I have gone through my entire life actively avoiding exams. I based every GCSE, college course, degree and external qualification decision on the avoidance of having to complete an exam to succeed; until I joined the Association for Project Management (APM).
You may think it sounds excessive but I have actively avoided the need to remember large quantities of information as a measurement of success both in my traditional education career and in my post educational learning. I even went as far to leave my high school and friends to move to a new college to complete a BTEC in Sports and Coaching to avoid taking A-levels and risk failing the exams. So the thought of having to complete more exams to further my career as a project manager completely filled me with dread. However, when I learned that the APM Project Fundamentals Qualification (PFQ) was a multiple choice, and I could learn at home over a longer period of time, I thought of it more as an opportunity to ‘dip my toe’ in the exam water now that I am a little older than A-level age.
The PFQ is a knowledge based multiple choice exam with learning all surrounding the APM Body of Knowledge. The questions in the exam are based on information you learn through a classroom course and an exam at the end, or a longer period of e-learning with an exam and online moderator. You can choose which ever suits you and your schedule. To me, this seemed far more manageable and also a good introduction into the profession based on the project management governing body rather than basing all my project management knowledge on internal learning. After six weeks of learning and revising, I passed with only two incorrect answers. The PFQ was so easy to follow and the content was so clearly laid out I feel confident that the APM Project Management Qualification (PMQ) will be less daunting than I had first thought 12 months ago, and will be completing my full qualification in early 2020.
Here are my tips for anxiety around exams:
1. Talk it out
I explained my anxiety around exams and the ‘fear of failure’ to my manager at the time, and that my real concern was about taking an exam that was three hours when I was new to the profession and failing. This really helped me rationalise in my own head that maybe I wasn’t ready for this exam yet and she encouraged me to look to the fundamentals qualification first. Talking about the issue helped encourage a solution, so if you’re feeling flustered, talk to someone about why.
2. Find an exam that offers various types of learning
It seemed far more manageable to pursue online learning. The PFQ is based on information you learn through a classroom course and an exam at the end, or a longer period of e-learning with an exam and online moderator. You can choose whichever suits you and your schedule. I opted for the e-learning due to my workload and I felt it was the less intense option as I could complete the training in my own time rather than a classroom environment.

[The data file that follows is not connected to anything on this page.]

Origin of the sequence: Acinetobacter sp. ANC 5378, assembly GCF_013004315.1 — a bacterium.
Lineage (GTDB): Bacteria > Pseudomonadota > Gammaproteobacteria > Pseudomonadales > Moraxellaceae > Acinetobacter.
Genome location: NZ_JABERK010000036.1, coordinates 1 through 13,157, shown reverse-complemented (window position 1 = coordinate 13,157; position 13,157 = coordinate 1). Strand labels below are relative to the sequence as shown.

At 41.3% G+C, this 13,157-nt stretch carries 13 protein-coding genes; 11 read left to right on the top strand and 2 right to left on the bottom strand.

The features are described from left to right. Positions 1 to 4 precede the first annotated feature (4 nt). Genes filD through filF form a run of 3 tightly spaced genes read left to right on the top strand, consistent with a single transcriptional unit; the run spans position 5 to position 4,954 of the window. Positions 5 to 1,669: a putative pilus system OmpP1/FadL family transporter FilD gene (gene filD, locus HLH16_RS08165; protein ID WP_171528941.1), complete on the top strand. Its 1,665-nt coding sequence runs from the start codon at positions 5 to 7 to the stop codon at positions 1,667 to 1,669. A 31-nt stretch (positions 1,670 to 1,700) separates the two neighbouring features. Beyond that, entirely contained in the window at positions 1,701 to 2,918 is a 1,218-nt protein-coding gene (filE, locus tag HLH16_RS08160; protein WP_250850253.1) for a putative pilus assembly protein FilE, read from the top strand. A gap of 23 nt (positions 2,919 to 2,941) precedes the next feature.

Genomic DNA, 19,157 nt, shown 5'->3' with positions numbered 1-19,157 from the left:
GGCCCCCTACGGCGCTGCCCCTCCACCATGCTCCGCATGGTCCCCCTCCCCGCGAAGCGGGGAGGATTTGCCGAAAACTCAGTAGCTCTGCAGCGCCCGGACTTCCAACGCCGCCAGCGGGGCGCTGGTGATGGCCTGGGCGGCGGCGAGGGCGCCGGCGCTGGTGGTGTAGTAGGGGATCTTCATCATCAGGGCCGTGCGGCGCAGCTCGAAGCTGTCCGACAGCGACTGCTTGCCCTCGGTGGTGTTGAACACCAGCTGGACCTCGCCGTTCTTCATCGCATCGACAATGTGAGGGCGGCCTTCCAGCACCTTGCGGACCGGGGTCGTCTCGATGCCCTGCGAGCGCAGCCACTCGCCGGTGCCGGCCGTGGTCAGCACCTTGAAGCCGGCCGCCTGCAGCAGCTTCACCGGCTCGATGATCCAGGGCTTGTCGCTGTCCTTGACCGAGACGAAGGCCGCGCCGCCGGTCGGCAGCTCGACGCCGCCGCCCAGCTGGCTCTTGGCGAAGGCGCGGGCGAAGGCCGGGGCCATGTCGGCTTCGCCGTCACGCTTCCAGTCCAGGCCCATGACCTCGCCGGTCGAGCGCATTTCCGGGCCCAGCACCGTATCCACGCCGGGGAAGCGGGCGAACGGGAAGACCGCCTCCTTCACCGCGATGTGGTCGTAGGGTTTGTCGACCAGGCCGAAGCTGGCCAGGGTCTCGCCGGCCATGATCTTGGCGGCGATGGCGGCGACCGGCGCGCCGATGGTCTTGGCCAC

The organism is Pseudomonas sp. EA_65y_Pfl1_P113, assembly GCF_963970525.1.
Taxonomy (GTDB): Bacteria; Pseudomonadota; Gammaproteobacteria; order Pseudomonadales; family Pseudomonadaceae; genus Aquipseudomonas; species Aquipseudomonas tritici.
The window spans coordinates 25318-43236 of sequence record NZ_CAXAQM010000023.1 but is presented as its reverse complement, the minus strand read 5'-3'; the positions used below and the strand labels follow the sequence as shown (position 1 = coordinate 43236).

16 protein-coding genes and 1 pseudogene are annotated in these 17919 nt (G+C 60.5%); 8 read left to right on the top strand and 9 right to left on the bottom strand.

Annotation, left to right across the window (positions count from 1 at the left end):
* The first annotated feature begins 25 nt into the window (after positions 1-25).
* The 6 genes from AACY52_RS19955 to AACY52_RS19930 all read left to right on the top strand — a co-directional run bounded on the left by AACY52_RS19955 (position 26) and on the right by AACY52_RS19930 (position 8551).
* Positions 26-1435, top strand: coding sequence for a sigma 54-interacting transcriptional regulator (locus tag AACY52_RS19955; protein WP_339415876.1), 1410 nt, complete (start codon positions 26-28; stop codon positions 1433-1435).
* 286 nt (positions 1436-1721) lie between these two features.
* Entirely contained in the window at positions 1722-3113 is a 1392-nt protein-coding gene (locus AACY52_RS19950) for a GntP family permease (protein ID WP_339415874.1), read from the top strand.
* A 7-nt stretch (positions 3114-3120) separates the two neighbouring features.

3. Join an association
Being part of a community of people who are interested in the same profession as you helps you to learn practically as well. Becoming a member of APM allowed me access to various articles, Project journal, events and information about project management so I was able to immerse myself within the subject and people’s experiences and advice. When you have access to real stories and can talk to different people, it makes everything feel less daunting.
4. Work at your own pace and revise
The ability to work at my own pace and complete the revision in my own time really relieved the stress I would have normally felt on the run up to an exam. It was a very enjoyable course, and I found the content interesting and easy to follow. The PFQ is a 100 per cent knowledge-based exam, there is no opinion or optional questions, so revising the content is key. Make sure you have plenty of time and a support system around you if you struggle with revising like me. I found it helpful to have people quiz me on certain modules at random times of the day, like when I was making tea, for example.
5. Know the subject inside out
Within six weeks I had completed all the modules, done as much revision as I could handle and booked my online moderator for the exam. And amazingly, I felt okay about it. I was still slightly nervous but I knew the content ‘inside out’. Being fully prepared for the exam, in this way really helped with my pre-exam nerves.
Top Tip: Cue cards with the fundamental terminology on made life so much easier when revising.
6. Sort out your technical issues early
Going into the exam I knew I had done everything I could, but I did have some technical difficulties at the start of the exam with my webcam not working and my internet dropping out, which did not help my nerves. This was a major source of stress for me on the day of my exam so make sure you use the correct windows or iOS, ensure your webcam works before the exam. And of course, complete the exam somewhere quiet with good WiFi that won’t dip.
7. Take your time and keep calm
You’re not in a race, the only person that you have to worry about understanding things when completing the e-learning is you. So if you want to retake a module then do. If you don’t understand something then reference the APM Body of Knowledge or ask someone in your organisation.
Image: Visual Generation/Shutterstock.com